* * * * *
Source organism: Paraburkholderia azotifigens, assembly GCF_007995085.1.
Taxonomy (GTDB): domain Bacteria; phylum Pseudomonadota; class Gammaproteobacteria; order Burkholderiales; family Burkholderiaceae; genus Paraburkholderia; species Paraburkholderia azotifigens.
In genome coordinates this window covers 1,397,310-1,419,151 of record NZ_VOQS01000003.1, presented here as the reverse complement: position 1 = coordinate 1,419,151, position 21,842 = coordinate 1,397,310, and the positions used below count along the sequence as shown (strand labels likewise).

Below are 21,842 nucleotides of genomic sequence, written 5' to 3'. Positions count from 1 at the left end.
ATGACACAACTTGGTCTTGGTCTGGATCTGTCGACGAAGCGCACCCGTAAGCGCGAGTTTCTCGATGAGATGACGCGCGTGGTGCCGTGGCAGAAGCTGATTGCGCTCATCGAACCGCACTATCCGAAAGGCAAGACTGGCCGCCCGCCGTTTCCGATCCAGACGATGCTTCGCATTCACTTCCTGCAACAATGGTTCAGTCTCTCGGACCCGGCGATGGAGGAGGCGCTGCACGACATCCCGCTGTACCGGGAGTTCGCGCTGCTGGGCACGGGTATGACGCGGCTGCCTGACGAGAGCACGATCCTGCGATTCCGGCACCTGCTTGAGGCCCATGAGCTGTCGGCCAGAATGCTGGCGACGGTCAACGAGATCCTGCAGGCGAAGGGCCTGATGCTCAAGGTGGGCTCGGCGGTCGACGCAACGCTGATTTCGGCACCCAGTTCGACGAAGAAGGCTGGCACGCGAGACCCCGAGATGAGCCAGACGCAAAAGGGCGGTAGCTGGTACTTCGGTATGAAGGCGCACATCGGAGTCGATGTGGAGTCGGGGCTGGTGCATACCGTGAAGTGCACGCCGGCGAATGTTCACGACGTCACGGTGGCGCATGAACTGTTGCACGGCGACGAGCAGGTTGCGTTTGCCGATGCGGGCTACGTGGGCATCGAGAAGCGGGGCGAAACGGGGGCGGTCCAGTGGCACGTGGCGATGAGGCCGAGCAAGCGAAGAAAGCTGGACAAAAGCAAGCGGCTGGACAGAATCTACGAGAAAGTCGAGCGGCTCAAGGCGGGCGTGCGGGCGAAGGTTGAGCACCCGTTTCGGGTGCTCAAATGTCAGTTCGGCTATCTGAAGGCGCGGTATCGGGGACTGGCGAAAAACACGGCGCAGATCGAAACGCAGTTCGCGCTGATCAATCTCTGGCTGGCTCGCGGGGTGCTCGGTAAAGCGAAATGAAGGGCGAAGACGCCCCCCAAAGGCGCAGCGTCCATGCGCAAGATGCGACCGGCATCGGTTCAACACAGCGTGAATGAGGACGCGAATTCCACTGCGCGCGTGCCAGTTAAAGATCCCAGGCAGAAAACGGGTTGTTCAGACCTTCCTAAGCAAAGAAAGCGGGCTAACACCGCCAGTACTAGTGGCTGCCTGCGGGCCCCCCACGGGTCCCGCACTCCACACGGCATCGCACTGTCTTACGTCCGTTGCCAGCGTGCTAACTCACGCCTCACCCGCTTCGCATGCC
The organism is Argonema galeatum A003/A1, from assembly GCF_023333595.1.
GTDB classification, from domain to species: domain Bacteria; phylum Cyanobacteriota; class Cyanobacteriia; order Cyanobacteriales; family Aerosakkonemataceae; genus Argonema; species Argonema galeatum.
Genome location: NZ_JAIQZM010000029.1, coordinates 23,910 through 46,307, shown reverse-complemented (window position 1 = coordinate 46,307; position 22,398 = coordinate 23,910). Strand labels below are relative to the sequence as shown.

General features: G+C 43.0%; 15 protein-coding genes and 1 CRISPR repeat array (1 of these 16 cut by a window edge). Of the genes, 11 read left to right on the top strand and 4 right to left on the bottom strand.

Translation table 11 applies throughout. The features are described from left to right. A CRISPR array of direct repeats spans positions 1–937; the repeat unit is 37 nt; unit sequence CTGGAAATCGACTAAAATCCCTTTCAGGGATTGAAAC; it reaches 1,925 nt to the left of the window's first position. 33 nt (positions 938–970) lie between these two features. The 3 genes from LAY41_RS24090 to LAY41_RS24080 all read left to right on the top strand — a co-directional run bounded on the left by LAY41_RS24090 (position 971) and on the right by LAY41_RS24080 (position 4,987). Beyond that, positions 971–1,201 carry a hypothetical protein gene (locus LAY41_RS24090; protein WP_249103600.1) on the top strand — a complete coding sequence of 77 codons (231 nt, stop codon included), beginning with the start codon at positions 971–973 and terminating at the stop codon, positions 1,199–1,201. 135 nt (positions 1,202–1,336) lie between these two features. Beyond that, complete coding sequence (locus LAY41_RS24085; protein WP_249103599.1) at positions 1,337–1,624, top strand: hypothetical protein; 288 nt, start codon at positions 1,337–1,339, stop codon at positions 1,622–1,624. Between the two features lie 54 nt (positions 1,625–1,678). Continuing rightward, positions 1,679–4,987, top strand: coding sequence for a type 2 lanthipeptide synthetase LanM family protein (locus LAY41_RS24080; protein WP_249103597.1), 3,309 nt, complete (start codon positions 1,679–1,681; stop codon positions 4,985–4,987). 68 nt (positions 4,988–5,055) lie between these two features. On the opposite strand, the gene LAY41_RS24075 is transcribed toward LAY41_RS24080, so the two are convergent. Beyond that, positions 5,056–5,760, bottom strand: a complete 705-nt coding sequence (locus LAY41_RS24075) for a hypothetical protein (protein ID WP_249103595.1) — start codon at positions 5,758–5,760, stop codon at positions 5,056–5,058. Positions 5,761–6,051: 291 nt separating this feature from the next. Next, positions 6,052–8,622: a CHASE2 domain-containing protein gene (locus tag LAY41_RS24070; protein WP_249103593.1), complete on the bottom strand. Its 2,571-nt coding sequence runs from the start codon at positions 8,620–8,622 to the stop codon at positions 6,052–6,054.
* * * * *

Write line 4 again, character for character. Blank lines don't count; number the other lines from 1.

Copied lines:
Below are 21,842 nucleotides of genomic sequence, written 5' to 3'. Positions count from 1 at the left end.